Lately I’ve been reflecting on the fact that there is never enough time to do all that I want to do. . . especially in ministry. For most of us, this work of ministry can be consuming, sometimes, seemingly "all consuming." What about work-life balance? It’s been said that we need to pursue a balanced life. What does that mean? Should we ensure that we spend as much time away from work (or ministry) as we do at work?
And as Reformed Christians, how do we define the boundary between work and ministry and non-work? Can this be done? Should it?
How did Christ handle this issue? One of my blog-mentors, Carey Nieuwhof, recently commented on this issue. He stated that you can’t achieve balance and be at peace without sacrificing potential.
So stop trying. And instead, pursue passion.
Christ did not try to achieve balance! He came to us/for us on a mission! His priorities were clear…pursue salvation for his people. Though it may seem like Christ achieved “balance” by:
- Going to quiet places to pray
- Working in ministry with his friends and disciples
- Enjoying the fellowship of others, eating and drinking with them
Another way to look at what Jesus did is to say he passionately pursued his goals and priorities. . . ALL OF THEM!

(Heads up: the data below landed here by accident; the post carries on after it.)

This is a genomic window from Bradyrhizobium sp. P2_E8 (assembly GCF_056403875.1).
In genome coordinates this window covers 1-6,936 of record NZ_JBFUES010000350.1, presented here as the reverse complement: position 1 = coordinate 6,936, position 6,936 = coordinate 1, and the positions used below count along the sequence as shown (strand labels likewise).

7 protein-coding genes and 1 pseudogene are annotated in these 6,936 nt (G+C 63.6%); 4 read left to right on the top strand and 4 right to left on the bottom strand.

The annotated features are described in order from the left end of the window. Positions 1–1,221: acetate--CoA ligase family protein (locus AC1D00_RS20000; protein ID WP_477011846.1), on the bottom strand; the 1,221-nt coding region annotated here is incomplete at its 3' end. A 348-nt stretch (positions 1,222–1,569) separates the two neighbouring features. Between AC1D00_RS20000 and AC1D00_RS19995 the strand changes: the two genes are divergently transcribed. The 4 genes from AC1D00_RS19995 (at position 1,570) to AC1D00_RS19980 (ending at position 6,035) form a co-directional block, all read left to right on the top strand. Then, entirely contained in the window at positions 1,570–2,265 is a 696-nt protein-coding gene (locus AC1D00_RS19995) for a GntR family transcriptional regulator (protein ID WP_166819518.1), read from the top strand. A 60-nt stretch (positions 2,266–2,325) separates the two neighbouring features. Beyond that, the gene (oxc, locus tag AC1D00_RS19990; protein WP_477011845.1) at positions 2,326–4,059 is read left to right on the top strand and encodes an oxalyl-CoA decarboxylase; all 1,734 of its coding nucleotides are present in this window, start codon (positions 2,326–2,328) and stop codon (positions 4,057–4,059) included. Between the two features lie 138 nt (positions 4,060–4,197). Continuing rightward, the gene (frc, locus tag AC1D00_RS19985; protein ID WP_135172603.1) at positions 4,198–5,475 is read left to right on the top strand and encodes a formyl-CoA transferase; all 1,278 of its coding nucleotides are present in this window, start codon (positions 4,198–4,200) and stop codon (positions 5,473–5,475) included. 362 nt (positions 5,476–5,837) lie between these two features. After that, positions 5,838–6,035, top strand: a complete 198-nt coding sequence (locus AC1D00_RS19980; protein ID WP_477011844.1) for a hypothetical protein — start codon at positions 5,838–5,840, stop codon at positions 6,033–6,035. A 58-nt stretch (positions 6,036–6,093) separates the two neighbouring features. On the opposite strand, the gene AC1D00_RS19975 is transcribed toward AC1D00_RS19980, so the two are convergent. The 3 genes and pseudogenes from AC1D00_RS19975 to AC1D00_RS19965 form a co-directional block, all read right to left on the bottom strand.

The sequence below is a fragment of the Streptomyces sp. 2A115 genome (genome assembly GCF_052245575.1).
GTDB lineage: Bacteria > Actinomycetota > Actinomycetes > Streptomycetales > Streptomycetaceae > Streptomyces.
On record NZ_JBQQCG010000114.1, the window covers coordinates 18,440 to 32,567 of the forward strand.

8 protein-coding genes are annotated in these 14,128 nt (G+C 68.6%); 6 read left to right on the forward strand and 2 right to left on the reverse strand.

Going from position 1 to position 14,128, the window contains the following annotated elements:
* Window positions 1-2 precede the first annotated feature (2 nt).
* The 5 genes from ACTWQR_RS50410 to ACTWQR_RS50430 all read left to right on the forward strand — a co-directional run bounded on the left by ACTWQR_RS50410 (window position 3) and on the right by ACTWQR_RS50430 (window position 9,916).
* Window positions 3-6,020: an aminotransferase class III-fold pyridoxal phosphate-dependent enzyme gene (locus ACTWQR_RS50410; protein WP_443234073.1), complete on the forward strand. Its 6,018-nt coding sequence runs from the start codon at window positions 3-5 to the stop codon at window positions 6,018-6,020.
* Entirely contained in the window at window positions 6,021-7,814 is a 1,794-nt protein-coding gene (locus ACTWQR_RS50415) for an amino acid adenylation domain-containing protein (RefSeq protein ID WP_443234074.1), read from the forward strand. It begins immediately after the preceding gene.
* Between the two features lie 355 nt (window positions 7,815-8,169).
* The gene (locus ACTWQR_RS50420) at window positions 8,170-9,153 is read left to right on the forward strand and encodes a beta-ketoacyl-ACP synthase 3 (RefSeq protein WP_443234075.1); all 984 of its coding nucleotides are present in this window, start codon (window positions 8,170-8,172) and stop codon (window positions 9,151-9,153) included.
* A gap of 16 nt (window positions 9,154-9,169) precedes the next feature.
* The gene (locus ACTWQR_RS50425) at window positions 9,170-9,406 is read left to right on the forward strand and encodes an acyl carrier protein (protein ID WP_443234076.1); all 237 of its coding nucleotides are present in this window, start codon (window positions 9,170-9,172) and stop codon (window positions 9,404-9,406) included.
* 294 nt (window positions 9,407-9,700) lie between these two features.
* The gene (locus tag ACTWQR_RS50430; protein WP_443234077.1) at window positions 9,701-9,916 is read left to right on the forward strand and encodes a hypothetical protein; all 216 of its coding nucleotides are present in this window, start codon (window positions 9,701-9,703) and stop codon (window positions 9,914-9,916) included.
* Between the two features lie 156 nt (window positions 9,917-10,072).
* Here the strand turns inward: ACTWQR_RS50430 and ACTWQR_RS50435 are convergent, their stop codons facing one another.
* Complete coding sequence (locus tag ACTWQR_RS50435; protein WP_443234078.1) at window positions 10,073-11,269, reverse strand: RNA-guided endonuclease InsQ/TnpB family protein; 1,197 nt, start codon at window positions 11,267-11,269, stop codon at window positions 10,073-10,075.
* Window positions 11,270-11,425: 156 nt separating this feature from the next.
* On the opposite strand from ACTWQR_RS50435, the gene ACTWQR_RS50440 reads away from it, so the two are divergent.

- He was passionate about his relationship with the Father...so he made time for Him.
- He was passionate about his ministry and mission….so he made time for people—healing many and teaching all.
- He was passionate about fellowship, so he made time for it and spent time with others.
As we think of passion, I also think of the movie that came out a few years ago, The Passion of the Christ.
The use of the word usually refers to Christ’s suffering before and on the cross…but I think we can see His passion throughout His life…as well as His death on the cross.
For example, in the story about the woman at the well, the Gospel narrative says, "Jesus had to go through Samaria…" That story has elements of every aspect of Jesus’ passionate embrace of his relationship with the Father, His passion for people, and His unwavering passion and commitment to his call and ministry.
As we continue to reflect on Good Friday and Easter, may we be people of passion for all that God calls us to be and do, and may our pursuit of that passion focus our hearts and minds in a way that honors God, allows the unimportant issues to fall away, and gives us rest!